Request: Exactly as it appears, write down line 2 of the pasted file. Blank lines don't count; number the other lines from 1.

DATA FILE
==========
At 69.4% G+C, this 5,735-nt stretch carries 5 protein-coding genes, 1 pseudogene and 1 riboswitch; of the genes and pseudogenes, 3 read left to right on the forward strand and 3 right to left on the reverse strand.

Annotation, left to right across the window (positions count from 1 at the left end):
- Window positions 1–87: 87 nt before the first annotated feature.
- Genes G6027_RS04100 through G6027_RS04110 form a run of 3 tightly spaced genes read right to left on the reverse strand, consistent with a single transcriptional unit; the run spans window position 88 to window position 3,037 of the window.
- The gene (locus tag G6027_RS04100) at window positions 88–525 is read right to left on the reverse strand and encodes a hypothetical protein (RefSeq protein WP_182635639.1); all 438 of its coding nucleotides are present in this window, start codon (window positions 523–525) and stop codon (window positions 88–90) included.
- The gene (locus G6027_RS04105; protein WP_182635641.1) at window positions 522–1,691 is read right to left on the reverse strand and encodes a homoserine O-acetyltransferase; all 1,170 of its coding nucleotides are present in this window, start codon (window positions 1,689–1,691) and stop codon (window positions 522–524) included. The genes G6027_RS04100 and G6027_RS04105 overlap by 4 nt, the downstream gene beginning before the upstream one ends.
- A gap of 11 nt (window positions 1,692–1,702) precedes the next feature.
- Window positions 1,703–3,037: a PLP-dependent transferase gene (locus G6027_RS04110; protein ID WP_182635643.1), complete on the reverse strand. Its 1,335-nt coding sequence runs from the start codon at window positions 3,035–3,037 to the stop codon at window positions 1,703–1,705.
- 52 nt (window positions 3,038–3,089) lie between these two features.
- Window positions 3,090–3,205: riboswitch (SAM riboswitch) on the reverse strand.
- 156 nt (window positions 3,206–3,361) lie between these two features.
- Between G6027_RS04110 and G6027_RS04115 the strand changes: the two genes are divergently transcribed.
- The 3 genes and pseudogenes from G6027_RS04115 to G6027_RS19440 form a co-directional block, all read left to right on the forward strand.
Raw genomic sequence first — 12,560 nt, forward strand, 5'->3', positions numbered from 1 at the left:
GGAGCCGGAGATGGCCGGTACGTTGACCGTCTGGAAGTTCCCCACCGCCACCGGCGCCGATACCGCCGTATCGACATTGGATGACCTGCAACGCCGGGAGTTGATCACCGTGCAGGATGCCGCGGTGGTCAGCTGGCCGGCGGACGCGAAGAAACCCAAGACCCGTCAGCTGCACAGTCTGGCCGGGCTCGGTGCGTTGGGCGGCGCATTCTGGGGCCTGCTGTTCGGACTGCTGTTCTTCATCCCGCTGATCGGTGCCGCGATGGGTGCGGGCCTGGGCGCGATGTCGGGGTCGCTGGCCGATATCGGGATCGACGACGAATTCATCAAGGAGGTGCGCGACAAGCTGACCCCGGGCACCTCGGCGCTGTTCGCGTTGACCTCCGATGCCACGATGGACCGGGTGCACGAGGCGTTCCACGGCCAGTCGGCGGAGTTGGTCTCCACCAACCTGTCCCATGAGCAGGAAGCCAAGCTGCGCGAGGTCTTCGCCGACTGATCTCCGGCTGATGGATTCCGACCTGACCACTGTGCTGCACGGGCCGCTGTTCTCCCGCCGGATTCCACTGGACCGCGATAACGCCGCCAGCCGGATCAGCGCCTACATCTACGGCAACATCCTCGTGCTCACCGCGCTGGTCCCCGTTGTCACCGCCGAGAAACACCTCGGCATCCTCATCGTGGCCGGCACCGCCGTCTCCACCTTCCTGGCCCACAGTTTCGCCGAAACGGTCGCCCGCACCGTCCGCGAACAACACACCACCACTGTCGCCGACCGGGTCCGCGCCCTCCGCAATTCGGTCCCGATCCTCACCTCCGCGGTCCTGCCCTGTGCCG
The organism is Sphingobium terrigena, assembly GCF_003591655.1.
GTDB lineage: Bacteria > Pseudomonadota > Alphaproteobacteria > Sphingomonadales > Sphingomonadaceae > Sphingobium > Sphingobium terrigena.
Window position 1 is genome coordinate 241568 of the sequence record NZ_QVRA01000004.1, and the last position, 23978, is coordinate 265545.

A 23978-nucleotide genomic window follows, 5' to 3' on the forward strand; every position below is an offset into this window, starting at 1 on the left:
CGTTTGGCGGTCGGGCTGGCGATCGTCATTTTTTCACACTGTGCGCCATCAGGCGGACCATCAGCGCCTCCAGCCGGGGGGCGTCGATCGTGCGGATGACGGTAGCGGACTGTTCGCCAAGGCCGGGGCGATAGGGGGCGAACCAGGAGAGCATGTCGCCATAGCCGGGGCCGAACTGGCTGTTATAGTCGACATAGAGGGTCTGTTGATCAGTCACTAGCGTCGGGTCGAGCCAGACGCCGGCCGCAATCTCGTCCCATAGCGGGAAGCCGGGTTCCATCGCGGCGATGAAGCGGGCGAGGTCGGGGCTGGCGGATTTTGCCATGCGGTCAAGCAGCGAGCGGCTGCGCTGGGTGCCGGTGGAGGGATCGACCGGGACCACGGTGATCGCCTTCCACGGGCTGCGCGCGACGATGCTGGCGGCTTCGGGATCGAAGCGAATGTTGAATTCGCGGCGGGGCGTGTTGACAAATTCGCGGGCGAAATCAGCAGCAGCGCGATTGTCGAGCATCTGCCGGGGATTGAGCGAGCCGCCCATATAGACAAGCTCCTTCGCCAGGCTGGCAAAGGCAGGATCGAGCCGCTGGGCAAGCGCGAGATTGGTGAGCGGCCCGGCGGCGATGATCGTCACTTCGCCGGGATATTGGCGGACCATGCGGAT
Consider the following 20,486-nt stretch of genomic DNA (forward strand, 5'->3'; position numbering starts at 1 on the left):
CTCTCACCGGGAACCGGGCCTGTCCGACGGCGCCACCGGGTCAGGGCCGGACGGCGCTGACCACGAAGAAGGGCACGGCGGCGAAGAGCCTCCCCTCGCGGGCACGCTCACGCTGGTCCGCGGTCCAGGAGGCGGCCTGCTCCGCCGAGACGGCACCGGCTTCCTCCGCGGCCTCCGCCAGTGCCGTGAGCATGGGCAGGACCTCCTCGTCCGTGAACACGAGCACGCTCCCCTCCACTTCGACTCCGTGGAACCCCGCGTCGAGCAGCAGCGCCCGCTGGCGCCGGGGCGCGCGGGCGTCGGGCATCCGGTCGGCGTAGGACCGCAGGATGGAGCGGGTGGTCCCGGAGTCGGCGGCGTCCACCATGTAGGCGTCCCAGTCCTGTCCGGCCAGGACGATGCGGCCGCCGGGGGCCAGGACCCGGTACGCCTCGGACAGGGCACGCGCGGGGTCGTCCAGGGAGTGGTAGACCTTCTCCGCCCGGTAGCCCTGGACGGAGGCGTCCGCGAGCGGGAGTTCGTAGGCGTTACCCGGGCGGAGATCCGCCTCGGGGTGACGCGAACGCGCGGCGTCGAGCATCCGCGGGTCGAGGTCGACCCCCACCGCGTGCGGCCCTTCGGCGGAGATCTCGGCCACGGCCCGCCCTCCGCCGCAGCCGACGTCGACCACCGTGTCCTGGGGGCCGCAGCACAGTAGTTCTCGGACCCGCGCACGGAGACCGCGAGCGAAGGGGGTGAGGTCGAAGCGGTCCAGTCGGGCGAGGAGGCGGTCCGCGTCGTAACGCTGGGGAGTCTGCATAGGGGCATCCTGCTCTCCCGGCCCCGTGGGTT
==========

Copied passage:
Annotation, left to right across the window (positions count from 1 at the left end):